5. As regards Second Appeal No. 204, the Subordinate Judge has found that the sale deed in favour of Seshayya is 'vitiated by undue influence and fraud and cannot be enforced' and, consequently, has dismissed the suit ' which is based upon it. ' I may observe here that the suit is not based upon the sale deed but upon the decree obtained in pursuance of that sale deed, namely, the decree in O.S. No. 12 of 1918. In giving his finding the Subordinate Judge does not definitely specify the facts which he finds to be sufficient to prove undue influence and fraud. In the plaint the plaintiff stated that the sale deed was brought about owing to several misrepresentations specified in paragraph 4, but there is no finding by the Subordinate Judge that these misrepresentations were made, and apparently the statements set out in the plaint are substantially correct. The cases relied upon by the Subordinate Judge for holding that the sale deed is invalid are merely cases in which the transactions were set aside as being hard, unconscionable and opposed to public policy. Chunni Kuar v. Rup Singh ILR (1886) A 57, Loke Indar Singh v. Rup Singh ILR (1888) A 118 and Husain Bakhsh v. Rahman Husain ILR (1888) A 128. It has been held that in this country champerty is not necessarily opposed to public policy; and in considering whether champertous agreements should be set aside, it has to be considered whether such an agreement is extortionate and unconscionable, or one made for the purpose of gambling in litigation or of injuring or oppressing others by encouraging unrighteous suits, in which case it would be contrary to public policy and unenforceable. These facts do not seem to have been considered by the Subordinate Judge. He has not found what the facts were which made the bargain unconscionable or otherwise opposed to public policy. He finds that property worth Rs. 2,000 was sold for Rs. 1,000 and that Rs. 600 cash was actually paid as consideration. The properties which have passed under the sale deed are, no doubt, worth Rs. 2,000, but it was by no means certain that the plaintiff's suit would be successful, or, at any rate, successful to such a large extent. Half of the family property had been alienated and, if those alienations had been found to be valid, Subbayya's share would have come to Rs. 1,000 or less, the consideration agreed to be paid, to which must be added additional compensation for Seshayya's trouble and knowledge of litigation. Here agasin I must note that the Subordinate Judge has not discussed the question whether the decree in pursuance of the sale deed was obtained by fraud. There is no such allegation in the plaint, but the Subordinate Judge seems to hold in paragraph 7 of his judgment that the undue influence exercised in the suit was that of the plaintiff's vakil, who is not a party to this litigation, and not the influence of Seshayya; and he has also omitted to notice that Subbayya did not pray to have the decree set aside, although an amendment was asked for but refused by the District Munsif. There are other points to be considered also in the appeal which have not been dealt with by the Subordinate Judge, one of these being whether Seshayya's remedy was by suit or by execution proceedings. It was on this latter ground that the District Munsif dismissed his suit without giving him an opportunity of treating the suit as an execution petition. It would also be necessary to consider what effect the dismissal of Subbayya's suit will have upon Seshayya's suit, for in execution proceedings a claim by Seshayya to these properties was allowed (vide Ex. VI); and it has to be considered whether that was not a final adjudication of the rights of the parties. Appeal No. 99 of 1922 will accordingly be remanded for fresh disposal in the light of the above remarks. Costs in this Court will abide the result.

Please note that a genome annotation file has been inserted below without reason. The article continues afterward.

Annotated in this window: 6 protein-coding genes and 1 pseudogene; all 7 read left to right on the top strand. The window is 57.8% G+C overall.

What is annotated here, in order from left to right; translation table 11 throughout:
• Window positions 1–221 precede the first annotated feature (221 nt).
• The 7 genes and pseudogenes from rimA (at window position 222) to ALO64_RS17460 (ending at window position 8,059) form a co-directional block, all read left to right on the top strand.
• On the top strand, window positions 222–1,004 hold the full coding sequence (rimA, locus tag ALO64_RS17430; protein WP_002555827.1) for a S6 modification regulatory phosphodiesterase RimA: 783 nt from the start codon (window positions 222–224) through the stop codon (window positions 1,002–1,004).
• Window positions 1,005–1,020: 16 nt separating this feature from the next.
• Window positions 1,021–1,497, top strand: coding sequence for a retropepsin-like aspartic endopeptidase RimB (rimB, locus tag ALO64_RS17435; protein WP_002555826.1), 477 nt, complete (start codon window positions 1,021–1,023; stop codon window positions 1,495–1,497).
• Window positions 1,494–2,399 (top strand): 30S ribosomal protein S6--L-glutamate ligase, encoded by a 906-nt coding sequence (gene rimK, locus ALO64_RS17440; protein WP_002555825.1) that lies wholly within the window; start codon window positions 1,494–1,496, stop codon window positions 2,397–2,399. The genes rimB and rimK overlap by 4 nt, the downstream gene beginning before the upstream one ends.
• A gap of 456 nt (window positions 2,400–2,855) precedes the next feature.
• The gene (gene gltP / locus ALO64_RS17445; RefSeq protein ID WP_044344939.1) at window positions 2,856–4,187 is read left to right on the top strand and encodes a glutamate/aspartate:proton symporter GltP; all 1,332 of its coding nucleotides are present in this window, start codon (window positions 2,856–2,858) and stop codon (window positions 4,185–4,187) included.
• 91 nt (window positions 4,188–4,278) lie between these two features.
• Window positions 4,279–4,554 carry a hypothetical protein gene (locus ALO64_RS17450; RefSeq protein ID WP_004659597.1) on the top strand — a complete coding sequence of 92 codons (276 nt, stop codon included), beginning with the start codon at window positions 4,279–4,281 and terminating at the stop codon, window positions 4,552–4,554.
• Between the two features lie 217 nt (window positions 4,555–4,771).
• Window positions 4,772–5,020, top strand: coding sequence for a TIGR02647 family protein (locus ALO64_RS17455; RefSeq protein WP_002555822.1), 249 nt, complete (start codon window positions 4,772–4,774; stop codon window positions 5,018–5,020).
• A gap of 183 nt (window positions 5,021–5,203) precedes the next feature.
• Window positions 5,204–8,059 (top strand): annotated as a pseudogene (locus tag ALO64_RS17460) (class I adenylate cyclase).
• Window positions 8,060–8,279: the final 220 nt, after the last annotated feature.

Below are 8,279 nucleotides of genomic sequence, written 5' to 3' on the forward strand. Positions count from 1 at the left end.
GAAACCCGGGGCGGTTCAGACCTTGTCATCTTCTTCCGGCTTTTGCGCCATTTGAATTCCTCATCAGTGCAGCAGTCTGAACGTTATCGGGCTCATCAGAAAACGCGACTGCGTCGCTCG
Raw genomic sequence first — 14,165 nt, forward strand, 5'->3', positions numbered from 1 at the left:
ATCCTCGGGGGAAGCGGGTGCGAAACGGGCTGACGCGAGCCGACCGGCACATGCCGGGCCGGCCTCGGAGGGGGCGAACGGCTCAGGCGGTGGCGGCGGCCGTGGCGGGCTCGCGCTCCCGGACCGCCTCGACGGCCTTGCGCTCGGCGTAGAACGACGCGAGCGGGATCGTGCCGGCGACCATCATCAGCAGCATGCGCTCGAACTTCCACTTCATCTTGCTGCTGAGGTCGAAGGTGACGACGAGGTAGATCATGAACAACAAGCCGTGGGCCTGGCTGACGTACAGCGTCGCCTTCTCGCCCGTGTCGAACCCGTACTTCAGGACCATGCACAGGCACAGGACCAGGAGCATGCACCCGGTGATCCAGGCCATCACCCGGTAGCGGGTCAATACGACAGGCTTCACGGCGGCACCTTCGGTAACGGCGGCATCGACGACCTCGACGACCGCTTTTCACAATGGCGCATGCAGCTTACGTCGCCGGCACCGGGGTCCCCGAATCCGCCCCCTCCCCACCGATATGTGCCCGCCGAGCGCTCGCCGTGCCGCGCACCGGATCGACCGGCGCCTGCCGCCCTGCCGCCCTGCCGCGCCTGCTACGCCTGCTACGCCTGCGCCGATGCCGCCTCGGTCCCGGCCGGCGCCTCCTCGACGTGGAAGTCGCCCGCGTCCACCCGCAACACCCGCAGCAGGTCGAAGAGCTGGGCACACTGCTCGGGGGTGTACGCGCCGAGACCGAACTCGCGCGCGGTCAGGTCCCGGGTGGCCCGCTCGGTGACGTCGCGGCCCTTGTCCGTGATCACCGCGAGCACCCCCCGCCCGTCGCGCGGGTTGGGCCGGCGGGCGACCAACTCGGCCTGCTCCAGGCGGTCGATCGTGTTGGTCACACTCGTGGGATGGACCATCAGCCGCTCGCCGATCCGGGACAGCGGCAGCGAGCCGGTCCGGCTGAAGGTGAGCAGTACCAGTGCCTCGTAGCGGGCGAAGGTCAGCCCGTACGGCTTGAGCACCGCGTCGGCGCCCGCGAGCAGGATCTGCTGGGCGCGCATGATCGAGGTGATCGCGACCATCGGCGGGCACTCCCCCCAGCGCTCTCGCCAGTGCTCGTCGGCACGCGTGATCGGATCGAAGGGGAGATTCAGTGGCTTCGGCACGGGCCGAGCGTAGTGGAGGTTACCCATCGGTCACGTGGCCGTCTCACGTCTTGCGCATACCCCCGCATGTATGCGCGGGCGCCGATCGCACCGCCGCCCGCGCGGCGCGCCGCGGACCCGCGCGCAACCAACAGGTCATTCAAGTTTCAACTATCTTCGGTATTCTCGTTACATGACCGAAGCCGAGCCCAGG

6. Court-fee in S.A. No. 204 of 1923 will be refunded.